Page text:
Theatre Gigante’s The Lears explores growing old in America

By - Nov 19th, 2010 02:57 pm
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“I couldn’t see dad this week.”

“Nursing homes depress me. I can’t stand the smell.”

“It’s difficult to be upbeat.”

Theatre Gigante’s The Lears is not the King Lear we all know.

Shakespeare’s play is a classic tragedy rooted in basic themes – power, family relationships, old age, greed, deception. We may not easily identify with Lear’s fall from King of England to an elderly insane man nearly alone in the rain swept plains of Dover.  But we can all recognize the dissolution of family and the certainties of old age.

Shakespeare dealt with universal themes that tempt producers to explore variations.  Theaters change the staging, historical time period, format for presentation, even the language or the focus of the play. Isabelle Kralj and Mark Anderson of Theatre Gigante re-imagined King Lear as a performance piece that does all of that. The Lears premiered in UWM’s Studio 508 Theater at Kenilworth Square East Thursday night.


The Lears extracts parts of the original play, but centers on the theme of aging in America and abandonment of the elderly to institutional settings. Lear’s relationship with his three daughters remains basically intact. “Do they love me? How much? Which one loves me more?” Thus does Lear test them as he divides what he owns, as per Shakespeare. But The Lears could be about any modern family.

The clinical definition of dementia scrolls across a backdrop screen as the daughters decide whether to consign dad to the Fields of Dover independent living center. In a send-up of the rhetoric of such places, a radio ad extols the choices and active life style offered by the center, as the screen shows a close-up game of solitaire. Aides pantomime services that leave Lear feeling more helpless, even as he remains lucid enough to share his thoughts: “What’s it like to be retired? You’re free, but to do what?”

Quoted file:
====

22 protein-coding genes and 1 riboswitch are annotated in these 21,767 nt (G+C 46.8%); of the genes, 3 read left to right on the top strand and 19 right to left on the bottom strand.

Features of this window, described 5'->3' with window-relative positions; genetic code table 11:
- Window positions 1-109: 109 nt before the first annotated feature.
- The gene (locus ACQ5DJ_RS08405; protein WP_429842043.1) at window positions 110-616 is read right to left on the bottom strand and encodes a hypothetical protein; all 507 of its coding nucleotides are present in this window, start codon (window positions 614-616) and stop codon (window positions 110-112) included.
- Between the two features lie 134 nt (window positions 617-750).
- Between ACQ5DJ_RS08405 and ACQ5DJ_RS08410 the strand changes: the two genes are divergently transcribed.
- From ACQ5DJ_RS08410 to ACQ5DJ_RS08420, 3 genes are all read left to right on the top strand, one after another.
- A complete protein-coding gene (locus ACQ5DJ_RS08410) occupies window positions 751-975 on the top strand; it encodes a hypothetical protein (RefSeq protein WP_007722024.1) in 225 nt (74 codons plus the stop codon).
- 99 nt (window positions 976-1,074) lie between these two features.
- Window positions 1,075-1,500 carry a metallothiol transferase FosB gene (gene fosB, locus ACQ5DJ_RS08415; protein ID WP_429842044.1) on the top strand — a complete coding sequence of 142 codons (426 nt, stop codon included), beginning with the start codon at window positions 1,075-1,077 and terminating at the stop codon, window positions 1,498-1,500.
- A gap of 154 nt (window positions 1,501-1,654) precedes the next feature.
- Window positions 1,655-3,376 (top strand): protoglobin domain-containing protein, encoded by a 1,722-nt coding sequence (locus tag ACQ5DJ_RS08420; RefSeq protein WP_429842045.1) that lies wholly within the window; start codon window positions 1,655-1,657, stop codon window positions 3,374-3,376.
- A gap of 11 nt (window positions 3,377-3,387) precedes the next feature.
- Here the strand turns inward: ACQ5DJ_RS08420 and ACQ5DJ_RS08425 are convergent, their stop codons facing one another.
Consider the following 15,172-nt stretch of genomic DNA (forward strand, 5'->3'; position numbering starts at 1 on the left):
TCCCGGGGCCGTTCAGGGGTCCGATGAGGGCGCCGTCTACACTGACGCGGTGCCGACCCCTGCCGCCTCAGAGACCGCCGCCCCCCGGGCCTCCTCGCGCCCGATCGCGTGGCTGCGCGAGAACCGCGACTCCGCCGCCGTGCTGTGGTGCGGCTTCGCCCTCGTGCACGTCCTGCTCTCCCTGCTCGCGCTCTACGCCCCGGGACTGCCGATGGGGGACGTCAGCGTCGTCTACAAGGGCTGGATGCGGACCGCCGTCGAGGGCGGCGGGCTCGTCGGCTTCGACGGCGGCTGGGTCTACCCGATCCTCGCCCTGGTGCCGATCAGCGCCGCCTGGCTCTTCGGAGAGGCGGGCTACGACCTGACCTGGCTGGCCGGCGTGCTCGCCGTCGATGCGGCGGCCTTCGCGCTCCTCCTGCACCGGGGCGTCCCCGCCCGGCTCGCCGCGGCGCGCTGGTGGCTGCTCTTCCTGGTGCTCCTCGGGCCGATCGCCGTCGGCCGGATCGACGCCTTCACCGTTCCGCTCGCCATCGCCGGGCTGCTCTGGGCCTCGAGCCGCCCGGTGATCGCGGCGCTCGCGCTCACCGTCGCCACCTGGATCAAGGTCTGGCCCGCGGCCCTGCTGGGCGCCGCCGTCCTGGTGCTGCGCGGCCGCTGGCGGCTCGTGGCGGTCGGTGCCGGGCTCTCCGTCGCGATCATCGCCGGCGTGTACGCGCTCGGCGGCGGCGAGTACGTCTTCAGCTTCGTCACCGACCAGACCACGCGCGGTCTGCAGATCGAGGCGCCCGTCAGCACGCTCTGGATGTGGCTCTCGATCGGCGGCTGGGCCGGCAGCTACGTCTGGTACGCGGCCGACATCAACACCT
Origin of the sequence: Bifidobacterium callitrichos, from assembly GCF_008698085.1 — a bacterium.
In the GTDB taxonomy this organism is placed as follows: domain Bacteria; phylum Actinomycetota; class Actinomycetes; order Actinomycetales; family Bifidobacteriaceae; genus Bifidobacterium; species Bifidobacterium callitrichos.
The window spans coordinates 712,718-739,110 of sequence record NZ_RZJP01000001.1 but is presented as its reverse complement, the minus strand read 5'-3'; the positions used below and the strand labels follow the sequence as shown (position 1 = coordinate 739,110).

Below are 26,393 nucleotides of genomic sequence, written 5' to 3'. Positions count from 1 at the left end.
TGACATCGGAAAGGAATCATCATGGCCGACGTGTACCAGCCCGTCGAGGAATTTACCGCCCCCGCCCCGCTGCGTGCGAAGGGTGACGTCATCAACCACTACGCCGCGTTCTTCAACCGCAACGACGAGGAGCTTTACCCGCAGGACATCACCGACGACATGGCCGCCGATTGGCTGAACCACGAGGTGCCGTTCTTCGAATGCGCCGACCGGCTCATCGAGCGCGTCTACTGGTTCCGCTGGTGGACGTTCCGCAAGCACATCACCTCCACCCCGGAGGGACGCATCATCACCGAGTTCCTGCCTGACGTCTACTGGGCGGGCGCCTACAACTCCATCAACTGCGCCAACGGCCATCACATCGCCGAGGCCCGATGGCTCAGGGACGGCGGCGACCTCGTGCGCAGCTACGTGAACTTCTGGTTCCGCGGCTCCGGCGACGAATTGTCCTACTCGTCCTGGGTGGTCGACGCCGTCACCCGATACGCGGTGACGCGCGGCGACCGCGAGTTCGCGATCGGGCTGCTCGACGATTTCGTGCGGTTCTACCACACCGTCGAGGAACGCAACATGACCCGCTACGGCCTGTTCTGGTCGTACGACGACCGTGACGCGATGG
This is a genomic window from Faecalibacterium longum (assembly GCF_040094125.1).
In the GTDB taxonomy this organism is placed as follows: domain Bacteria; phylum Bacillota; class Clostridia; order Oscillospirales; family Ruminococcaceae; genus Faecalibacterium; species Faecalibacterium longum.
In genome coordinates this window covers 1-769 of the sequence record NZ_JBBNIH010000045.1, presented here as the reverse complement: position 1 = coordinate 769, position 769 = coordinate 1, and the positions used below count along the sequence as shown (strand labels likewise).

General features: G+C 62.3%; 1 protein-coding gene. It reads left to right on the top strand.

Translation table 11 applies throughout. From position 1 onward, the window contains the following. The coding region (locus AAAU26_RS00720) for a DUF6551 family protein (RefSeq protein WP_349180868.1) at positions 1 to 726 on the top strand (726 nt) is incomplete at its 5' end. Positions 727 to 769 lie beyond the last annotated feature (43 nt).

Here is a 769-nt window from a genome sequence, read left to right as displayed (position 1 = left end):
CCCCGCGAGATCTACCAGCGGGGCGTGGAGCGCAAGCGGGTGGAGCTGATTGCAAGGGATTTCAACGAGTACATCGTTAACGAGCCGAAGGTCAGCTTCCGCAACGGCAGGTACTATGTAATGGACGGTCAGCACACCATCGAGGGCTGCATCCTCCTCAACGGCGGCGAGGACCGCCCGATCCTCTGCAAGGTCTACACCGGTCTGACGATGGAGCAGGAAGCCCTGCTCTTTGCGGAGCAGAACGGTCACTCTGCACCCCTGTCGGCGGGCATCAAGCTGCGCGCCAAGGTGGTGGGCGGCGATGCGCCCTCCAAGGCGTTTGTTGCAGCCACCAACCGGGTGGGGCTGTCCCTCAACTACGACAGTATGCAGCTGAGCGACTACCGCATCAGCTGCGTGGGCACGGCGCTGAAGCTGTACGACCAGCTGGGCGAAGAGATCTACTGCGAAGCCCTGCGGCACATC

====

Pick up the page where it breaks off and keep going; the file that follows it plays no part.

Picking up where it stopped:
Some of the original subplots are incorporated as well. Edmund, a divorce lawyer here, causes and facilitates Regan’s freedom from her husband. Deaths abound as the play concludes. Most do not matter to us. One does. When Cordelia dies before she can rescue him, Lear has outlived all his daughters.

John Kishline as Lear.

Kralj and Anderson added the framework of Greek tragedy to The Lears. Narrators and chorus carry the play. Actors deliver most of their lines while standing or sitting passively at microphones near the back of the stage. Jennifer Rupp – as Woman 2 (Lear’s daughter Regan) – showed that face, voice and attitude are enough to create a character. Regan lives, in all her saucy, bitchy, spoiled glory. The rest of the cast adhered more to the cool framework and restrained their effort. The Greek formality of the staging reduced the emotional effect.

Only John Kishline’s Lear moves freely throughout the play. Kishline is effective, though the setting grants him less opportunity for the theatrical posturing associated with this role. Rage and madness are in short supply, as Lear remains more lucid and reflective than usual.

Most of the language is contemporary, and often trivialized and vulgarized. Henny Youngman-style jokes and limericks break the flow. Bits of dialog from the original remind us of its beauty – or in the case of lines from Shakespeare’s Fool, of better-targeted humor. A saxophone and drums provide sound effects, background music, and songs from blues to Beatles. The pastiche limits the tragedy when tragedy could be the clearer vehicle for Kralj and Anderson’s advocacy argument, which sometimes conflates what is bad about growing old in America with what works.

Theatre Gigante’s The Lears doesn’t match the intensity of the original and fails to engage our emotions.  But it does challenge us to think about contemporary issues, and it entertains us as it does.

In addition to Kralj and Anderson (as writers, producers and actors), the cast includes James Butchart, Leslie Fitzwater, John Kishline and Jennifer Rupp. Composer/performers Aaron Gardner and Seth Warren-Crow provide the music, with video/visuals by Iain Court and lights by Nathan Booth. Through Nov. 21 in the Studio 508 at the UWM Kenilworth East building, 1925 E. Kenilworth Place, at Prospect. More info here.

Categories: Arts & Culture, Theater

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